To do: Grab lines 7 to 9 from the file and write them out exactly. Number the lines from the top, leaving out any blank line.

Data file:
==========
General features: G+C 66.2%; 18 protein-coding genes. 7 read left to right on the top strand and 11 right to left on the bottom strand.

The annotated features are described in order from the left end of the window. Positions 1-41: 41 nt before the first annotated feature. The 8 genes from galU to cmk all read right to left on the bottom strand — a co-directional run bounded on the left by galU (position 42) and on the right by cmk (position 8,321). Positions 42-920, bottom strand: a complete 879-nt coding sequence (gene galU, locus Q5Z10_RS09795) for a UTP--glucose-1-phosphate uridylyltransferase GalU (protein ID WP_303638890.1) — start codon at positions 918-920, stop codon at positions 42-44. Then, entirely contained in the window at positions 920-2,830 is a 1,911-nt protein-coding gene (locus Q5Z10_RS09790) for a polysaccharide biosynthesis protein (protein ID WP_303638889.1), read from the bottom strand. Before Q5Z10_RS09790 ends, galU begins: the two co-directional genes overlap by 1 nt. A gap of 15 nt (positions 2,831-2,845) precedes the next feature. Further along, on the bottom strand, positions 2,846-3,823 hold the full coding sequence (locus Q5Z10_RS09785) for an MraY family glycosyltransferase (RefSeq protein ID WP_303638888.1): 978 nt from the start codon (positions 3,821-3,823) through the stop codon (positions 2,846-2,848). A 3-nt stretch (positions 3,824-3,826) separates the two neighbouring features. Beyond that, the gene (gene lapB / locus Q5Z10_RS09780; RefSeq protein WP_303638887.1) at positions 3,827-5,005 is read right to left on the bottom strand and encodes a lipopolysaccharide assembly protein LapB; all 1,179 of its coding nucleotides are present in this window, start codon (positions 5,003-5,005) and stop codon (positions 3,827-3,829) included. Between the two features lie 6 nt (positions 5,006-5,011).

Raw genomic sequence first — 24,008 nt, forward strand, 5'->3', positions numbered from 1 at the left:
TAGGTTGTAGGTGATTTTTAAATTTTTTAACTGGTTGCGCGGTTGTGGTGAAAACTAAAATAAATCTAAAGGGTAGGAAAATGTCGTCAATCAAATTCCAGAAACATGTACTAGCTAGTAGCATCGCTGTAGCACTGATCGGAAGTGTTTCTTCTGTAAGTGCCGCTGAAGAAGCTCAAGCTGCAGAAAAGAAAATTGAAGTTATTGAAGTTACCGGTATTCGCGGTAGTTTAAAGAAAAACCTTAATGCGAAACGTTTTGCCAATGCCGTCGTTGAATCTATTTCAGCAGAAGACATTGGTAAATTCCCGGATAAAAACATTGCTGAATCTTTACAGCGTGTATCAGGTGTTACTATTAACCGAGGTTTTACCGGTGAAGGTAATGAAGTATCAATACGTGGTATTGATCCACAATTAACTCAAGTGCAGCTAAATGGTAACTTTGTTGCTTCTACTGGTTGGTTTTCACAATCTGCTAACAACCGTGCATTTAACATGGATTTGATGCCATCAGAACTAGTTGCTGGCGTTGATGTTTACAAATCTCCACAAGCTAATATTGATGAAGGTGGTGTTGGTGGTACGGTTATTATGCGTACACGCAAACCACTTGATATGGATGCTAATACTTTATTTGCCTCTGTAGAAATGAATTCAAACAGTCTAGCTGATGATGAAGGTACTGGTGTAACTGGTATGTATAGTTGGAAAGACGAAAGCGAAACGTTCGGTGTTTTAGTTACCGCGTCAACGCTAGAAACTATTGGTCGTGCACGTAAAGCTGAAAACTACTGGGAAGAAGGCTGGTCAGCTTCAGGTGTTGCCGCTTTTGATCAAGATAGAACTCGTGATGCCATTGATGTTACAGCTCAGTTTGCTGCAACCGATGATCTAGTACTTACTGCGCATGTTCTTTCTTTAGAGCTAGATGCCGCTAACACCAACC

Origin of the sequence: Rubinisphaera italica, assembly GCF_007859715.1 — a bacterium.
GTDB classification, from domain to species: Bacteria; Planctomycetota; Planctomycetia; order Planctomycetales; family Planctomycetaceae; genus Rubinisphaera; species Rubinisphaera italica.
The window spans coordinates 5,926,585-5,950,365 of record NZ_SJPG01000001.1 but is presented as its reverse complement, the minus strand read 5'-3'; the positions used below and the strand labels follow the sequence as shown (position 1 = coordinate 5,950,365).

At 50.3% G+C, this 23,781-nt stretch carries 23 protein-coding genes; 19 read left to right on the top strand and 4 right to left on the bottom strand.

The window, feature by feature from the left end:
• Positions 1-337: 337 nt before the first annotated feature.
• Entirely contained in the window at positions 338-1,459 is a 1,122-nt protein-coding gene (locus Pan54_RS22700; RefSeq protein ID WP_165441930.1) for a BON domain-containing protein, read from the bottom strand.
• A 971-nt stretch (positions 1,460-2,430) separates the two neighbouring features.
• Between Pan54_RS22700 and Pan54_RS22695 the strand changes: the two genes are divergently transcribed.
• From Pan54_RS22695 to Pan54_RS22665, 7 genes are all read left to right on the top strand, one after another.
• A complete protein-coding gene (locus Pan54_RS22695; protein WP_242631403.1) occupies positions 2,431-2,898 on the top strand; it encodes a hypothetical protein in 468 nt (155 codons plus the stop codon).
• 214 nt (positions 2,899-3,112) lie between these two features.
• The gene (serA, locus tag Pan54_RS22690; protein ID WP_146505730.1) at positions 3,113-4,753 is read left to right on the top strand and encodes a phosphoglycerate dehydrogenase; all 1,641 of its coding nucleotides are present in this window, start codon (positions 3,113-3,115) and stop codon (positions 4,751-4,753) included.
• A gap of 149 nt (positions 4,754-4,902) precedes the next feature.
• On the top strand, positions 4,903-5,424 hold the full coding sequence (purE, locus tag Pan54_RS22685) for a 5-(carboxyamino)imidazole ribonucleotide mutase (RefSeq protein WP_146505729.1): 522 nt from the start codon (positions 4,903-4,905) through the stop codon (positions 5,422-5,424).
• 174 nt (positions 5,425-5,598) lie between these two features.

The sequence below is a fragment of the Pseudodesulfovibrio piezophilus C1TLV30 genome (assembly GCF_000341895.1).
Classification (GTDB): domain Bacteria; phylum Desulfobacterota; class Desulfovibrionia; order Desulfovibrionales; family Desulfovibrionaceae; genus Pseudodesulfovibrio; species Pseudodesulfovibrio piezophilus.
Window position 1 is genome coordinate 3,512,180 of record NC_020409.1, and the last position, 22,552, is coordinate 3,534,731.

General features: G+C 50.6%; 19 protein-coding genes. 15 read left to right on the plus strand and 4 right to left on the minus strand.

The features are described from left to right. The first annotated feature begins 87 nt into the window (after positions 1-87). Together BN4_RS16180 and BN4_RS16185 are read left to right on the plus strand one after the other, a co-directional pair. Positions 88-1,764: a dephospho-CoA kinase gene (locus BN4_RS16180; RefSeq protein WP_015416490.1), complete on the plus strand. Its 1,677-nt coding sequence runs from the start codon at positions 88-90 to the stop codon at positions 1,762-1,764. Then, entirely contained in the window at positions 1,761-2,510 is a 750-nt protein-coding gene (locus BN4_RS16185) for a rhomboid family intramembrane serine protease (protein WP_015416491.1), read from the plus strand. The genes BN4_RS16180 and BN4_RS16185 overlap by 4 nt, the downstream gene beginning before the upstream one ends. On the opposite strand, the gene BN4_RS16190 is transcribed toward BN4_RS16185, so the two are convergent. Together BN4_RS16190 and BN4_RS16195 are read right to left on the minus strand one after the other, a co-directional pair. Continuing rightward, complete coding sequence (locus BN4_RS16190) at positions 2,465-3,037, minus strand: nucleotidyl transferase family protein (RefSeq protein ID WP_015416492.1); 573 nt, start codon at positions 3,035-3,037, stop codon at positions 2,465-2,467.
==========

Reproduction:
The window spans coordinates 5,926,585-5,950,365 of record NZ_SJPG01000001.1 but is presented as its reverse complement, the minus strand read 5'-3'; the positions used below and the strand labels follow the sequence as shown (position 1 = coordinate 5,950,365).

At 50.3% G+C, this 23,781-nt stretch carries 23 protein-coding genes; 19 read left to right on the top strand and 4 right to left on the bottom strand.

The window, feature by feature from the left end: